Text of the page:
I wonder about all the threatening telephone calls and emails going on behind the scene, before the letter became public. It may just be the tip of the RE shenanigans iceberg.

    I have said from day-one, subsidy-financed, expensive RE that produces expensive junk energy is not for Vermont; the SPEED program is about to balloon in annual cost, because of a mal-guided push by some RE folks to advance their RE business interests.

    Vermont would be much better off concentrating on EE. EE is the low-hanging fruit, has not scratched the surface, is by far the best approach, because it provides the quickest and biggest “bang for the buck”, and

    – it is invisible
    – it does not make noise
    – it does not destroy pristine ridge lines/upset mountain water runoffs
    – it would reduce CO2, NOx, SOx and particulates more effectively than renewables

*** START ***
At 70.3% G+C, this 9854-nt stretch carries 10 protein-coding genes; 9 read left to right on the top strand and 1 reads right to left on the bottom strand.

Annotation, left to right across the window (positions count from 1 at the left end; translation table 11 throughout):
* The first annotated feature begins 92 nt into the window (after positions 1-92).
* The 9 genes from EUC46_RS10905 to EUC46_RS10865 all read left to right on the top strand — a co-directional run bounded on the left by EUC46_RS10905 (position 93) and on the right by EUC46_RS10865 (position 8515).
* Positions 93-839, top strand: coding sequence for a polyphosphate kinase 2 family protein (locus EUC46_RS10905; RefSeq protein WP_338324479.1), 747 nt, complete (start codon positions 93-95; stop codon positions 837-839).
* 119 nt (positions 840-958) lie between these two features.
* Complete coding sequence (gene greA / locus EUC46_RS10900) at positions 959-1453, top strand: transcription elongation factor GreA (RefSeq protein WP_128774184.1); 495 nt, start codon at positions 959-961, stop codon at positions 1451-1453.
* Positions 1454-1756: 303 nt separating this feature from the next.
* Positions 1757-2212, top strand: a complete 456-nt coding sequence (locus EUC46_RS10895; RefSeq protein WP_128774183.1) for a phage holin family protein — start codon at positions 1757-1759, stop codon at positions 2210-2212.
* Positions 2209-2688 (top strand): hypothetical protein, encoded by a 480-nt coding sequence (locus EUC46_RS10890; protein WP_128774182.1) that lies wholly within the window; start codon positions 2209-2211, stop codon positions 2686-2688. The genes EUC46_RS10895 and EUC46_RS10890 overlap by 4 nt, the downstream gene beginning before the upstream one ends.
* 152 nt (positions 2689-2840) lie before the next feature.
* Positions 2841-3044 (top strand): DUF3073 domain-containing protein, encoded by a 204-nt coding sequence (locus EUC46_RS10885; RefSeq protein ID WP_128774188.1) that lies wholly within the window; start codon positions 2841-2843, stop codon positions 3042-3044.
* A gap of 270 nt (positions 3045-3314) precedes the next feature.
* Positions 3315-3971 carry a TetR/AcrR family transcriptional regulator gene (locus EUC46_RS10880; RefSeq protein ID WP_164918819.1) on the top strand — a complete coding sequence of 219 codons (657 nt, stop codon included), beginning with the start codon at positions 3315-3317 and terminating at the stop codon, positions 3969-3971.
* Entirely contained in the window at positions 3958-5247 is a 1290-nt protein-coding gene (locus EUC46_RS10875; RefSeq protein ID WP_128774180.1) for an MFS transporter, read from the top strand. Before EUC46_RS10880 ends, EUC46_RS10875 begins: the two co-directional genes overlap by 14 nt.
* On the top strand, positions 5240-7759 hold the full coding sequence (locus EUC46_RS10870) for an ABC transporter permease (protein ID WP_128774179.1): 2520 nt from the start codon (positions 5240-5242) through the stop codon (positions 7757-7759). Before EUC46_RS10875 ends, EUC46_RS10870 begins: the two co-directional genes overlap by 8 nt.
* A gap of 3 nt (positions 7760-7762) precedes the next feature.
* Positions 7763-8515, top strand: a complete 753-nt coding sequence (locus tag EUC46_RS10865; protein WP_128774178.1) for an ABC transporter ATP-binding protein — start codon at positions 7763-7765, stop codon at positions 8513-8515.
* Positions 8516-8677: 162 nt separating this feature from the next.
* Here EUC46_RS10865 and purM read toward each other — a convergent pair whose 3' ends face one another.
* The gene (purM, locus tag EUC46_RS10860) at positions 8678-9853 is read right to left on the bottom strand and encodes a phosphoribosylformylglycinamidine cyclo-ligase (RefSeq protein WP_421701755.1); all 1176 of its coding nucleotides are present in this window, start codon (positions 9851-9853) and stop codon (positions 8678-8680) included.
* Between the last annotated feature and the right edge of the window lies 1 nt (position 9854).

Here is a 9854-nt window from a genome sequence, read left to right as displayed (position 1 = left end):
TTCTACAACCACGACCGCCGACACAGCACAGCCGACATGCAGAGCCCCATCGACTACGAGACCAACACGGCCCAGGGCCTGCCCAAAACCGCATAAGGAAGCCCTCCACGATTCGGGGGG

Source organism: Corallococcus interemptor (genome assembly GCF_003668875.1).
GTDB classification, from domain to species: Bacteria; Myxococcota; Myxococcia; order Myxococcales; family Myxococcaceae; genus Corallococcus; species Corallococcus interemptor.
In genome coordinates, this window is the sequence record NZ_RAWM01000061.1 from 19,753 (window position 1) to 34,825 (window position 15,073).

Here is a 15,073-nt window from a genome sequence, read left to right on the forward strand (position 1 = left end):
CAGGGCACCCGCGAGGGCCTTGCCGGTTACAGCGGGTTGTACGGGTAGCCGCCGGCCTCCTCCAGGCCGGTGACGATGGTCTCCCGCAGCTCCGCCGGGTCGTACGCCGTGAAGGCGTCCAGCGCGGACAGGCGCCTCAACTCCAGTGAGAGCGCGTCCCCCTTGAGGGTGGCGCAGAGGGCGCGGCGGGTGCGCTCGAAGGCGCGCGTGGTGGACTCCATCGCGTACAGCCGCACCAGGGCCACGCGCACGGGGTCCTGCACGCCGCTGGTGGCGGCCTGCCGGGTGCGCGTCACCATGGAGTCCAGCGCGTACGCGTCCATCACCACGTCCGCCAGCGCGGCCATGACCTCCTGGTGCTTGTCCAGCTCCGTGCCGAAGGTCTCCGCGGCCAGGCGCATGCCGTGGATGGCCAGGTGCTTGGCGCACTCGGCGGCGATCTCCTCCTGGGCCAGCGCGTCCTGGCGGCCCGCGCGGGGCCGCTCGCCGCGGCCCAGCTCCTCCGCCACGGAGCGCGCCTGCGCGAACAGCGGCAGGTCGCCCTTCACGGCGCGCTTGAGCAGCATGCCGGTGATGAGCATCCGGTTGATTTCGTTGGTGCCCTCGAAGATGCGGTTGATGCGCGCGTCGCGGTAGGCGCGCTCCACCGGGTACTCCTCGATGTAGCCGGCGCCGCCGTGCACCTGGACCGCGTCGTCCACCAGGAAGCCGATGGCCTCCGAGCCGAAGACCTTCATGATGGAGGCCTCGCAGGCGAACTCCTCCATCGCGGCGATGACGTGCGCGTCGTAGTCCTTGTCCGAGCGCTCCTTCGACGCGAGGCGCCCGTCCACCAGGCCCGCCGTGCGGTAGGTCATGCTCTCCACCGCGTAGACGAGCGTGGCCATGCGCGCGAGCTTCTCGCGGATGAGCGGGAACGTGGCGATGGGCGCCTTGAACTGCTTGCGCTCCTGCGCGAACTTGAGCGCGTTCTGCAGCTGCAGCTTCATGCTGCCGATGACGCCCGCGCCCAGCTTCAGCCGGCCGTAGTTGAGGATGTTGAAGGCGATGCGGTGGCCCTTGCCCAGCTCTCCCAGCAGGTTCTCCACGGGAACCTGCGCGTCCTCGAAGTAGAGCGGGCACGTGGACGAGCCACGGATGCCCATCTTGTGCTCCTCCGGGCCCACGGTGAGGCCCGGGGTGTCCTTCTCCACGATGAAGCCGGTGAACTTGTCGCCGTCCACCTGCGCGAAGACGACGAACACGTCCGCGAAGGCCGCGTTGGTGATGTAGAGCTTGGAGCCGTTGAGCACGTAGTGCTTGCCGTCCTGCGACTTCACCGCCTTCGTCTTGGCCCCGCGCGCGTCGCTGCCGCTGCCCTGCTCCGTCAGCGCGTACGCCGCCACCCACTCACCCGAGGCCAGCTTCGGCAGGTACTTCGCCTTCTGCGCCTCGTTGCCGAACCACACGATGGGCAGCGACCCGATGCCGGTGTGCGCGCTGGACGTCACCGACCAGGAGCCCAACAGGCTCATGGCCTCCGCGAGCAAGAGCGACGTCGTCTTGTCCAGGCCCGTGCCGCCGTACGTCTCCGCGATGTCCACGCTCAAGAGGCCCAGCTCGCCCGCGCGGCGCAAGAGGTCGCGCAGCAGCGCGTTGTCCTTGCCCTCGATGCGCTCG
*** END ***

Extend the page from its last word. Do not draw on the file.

– it would not require expensive, highly-visible build-outs of transmission systems
    – it would slow electric rate increases
    – it would slow fuel cost increases
    – it would not lower property values
    – it would not harm people’s health
    – it would slow depletion of fuel resources
    – it would create 3 times the jobs and reduce 3-5 times the Btus and CO2 per invested dollar than renewables
    – all the technologies are fully developed
    – it would end the subsidizing of renewables tax-shelters benefitting mostly for the top 1% at the expense of the other 99%
    – it would be more democratic/equitable
    – it would do all this without public resistance and controversy.

  • Willem, its because of the common sense, undeniable and honest list of facts you present above that the opponents of S.30 are forced to rely on snake oil sales pitches such as: “We have to send a message….”.